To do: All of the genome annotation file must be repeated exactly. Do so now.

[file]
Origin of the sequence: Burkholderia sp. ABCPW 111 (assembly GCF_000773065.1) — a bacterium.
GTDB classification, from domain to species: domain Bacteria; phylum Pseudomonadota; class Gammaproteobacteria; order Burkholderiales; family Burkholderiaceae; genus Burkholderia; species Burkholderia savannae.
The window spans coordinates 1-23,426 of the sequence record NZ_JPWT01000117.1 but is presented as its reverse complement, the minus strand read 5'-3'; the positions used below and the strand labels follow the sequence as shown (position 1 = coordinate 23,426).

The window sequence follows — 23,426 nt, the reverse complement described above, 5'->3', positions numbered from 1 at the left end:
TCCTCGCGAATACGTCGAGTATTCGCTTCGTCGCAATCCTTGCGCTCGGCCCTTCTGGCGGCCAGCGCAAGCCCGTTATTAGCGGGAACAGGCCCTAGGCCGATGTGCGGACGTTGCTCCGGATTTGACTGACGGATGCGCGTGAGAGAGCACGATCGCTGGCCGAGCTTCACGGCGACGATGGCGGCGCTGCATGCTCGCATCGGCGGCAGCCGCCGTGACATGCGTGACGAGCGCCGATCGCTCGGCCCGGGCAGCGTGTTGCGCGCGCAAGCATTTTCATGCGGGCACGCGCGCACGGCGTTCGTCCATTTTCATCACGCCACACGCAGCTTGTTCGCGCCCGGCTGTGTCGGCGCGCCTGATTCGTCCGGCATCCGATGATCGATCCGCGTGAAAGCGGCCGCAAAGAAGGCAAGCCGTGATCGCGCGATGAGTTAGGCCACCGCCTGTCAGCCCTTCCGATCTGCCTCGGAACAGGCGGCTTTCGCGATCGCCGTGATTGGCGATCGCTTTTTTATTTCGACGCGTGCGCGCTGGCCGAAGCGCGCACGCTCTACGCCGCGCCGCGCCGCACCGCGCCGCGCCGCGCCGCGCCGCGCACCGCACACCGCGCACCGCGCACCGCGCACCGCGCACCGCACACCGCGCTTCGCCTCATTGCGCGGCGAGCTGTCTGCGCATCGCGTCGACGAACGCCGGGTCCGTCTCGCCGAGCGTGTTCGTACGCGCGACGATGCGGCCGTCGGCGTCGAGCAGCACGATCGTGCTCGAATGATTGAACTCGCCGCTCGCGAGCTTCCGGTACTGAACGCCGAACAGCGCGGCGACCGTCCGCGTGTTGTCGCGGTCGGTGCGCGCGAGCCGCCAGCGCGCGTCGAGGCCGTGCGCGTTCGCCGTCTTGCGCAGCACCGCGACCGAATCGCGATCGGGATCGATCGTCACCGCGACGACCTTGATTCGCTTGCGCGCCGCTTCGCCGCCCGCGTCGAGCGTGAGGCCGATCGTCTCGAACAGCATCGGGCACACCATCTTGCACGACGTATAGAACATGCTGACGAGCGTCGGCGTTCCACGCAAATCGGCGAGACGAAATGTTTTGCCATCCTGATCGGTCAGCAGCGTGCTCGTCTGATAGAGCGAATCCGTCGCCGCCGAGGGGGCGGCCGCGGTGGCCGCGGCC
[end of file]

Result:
Origin of the sequence: Burkholderia sp. ABCPW 111 (assembly GCF_000773065.1) — a bacterium.
GTDB classification, from domain to species: domain Bacteria; phylum Pseudomonadota; class Gammaproteobacteria; order Burkholderiales; family Burkholderiaceae; genus Burkholderia; species Burkholderia savannae.
The window spans coordinates 1-23,426 of the sequence record NZ_JPWT01000117.1 but is presented as its reverse complement, the minus strand read 5'-3'; the positions used below and the strand labels follow the sequence as shown (position 1 = coordinate 23,426).

The window sequence follows — 23,426 nt, the reverse complement described above, 5'->3', positions numbered from 1 at the left end:
TCCTCGCGAATACGTCGAGTATTCGCTTCGTCGCAATCCTTGCGCTCGGCCCTTCTGGCGGCCAGCGCAAGCCCGTTATTAGCGGGAACAGGCCCTAGGCCGATGTGCGGACGTTGCTCCGGATTTGACTGACGGATGCGCGTGAGAGAGCACGATCGCTGGCCGAGCTTCACGGCGACGATGGCGGCGCTGCATGCTCGCATCGGCGGCAGCCGCCGTGACATGCGTGACGAGCGCCGATCGCTCGGCCCGGGCAGCGTGTTGCGCGCGCAAGCATTTTCATGCGGGCACGCGCGCACGGCGTTCGTCCATTTTCATCACGCCACACGCAGCTTGTTCGCGCCCGGCTGTGTCGGCGCGCCTGATTCGTCCGGCATCCGATGATCGATCCGCGTGAAAGCGGCCGCAAAGAAGGCAAGCCGTGATCGCGCGATGAGTTAGGCCACCGCCTGTCAGCCCTTCCGATCTGCCTCGGAACAGGCGGCTTTCGCGATCGCCGTGATTGGCGATCGCTTTTTTATTTCGACGCGTGCGCGCTGGCCGAAGCGCGCACGCTCTACGCCGCGCCGCGCCGCACCGCGCCGCGCCGCGCCGCGCCGCGCACCGCACACCGCGCACCGCGCACCGCGCACCGCGCACCGCACACCGCGCTTCGCCTCATTGCGCGGCGAGCTGTCTGCGCATCGCGTCGACGAACGCCGGGTCCGTCTCGCCGAGCGTGTTCGTACGCGCGACGATGCGGCCGTCGGCGTCGAGCAGCACGATCGTGCTCGAATGATTGAACTCGCCGCTCGCGAGCTTCCGGTACTGAACGCCGAACAGCGCGGCGACCGTCCGCGTGTTGTCGCGGTCGGTGCGCGCGAGCCGCCAGCGCGCGTCGAGGCCGTGCGCGTTCGCCGTCTTGCGCAGCACCGCGACCGAATCGCGATCGGGATCGATCGTCACCGCGACGACCTTGATTCGCTTGCGCGCCGCTTCGCCGCCCGCGTCGAGCGTGAGGCCGATCGTCTCGAACAGCATCGGGCACACCATCTTGCACGACGTATAGAACATGCTGACGAGCGTCGGCGTTCCACGCAAATCGGCGAGACGAAATGTTTTGCCATCCTGATCGGTCAGCAGCGTGCTCGTCTGATAGAGCGAATCCGTCGCCGCCGAGGGGGCGGCCGCGGTGGCCGCGGCC